Declaring team Declaring team's points Defending team's points Defending team
won with Schwarz all tricks taken no tricks taken lost with Schwarz
won with Schneider 91–120 card points 0–29 card points lost with Schneider
simple win 61–90 card points 30–59 card points simple loss
simple loss 31–60 card points 60–89 card points simple win
lost with Schneider 0–30 card points 90–120 card points won with Schneider
lost with Schwarz no tricks taken all tricks taken won with Schwarz

The scale of win and type of contract determine the game points awarded using a zero-sum system. For example, in a Rufer, a simple win earns 1 point for each partner on the winning team and costs -1 point for each loser. A soloist who wins with 61-90 card points earns 2 points from each defender for a total of 6 points, costing each defender -2 points. Social games are often played for small stakes where e.g. 1 point = 5 cents. See Scoring table.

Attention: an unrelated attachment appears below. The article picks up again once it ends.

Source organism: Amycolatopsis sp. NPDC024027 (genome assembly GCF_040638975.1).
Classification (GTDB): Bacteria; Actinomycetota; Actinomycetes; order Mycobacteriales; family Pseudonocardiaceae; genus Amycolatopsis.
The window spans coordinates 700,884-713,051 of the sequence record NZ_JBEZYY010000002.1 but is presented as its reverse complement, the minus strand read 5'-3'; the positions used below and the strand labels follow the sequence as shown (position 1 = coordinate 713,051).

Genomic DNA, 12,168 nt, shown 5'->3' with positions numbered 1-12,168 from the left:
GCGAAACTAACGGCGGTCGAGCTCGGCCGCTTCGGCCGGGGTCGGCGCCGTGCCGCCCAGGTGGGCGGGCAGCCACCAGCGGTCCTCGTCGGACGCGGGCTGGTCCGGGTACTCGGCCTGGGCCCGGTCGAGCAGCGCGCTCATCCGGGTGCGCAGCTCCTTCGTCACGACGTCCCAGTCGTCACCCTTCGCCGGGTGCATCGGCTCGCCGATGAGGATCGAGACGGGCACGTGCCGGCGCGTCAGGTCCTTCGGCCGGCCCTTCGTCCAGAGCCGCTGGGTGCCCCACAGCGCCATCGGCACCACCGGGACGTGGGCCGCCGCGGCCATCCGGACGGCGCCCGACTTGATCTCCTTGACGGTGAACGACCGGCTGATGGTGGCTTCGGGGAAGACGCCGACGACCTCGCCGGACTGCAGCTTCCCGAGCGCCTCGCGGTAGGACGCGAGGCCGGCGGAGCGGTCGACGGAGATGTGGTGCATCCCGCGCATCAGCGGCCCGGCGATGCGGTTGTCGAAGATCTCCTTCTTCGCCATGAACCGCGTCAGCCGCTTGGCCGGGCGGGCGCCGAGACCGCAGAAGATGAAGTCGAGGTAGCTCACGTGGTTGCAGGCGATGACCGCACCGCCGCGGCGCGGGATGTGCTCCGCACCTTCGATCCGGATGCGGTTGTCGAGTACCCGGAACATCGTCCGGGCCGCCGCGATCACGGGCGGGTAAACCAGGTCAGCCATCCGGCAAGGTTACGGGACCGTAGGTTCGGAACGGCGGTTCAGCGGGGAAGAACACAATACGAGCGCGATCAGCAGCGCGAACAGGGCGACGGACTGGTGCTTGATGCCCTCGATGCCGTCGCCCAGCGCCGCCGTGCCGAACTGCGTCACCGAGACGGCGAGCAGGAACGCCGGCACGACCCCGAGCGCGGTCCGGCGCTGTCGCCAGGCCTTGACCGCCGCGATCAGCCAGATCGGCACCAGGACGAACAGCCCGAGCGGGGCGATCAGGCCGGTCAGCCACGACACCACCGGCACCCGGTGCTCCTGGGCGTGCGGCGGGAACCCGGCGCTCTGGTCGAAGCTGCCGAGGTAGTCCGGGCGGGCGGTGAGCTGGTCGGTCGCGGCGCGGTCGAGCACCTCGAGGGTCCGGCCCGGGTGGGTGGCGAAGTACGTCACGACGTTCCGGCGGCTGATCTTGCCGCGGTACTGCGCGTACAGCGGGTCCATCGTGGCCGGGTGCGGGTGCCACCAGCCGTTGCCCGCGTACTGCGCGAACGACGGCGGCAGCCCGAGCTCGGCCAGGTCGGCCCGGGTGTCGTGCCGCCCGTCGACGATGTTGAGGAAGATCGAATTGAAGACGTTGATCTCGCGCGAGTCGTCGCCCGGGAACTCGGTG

Winners must request the right amount before cards are dealt for the next hand. If the winner overclaims, then twice the difference can be recouped by the losing team if the rules are applied strictly.

Basic tariff[edit]

The basic tariff is made up of a lower rate for Rufer games (the 'unit') and a higher rate for Wenz and Solo games, usually two or more units and chosen for ease of calculation and coin size. For example, if 5 cents is the rate for a Rufer and the Wenz/Solo rate is 20 cents, the basic tariff is referred to as 5/20. In social games, the most common rates are 5/20, 10/20 and 10/50 (the Schafkopf School tariff).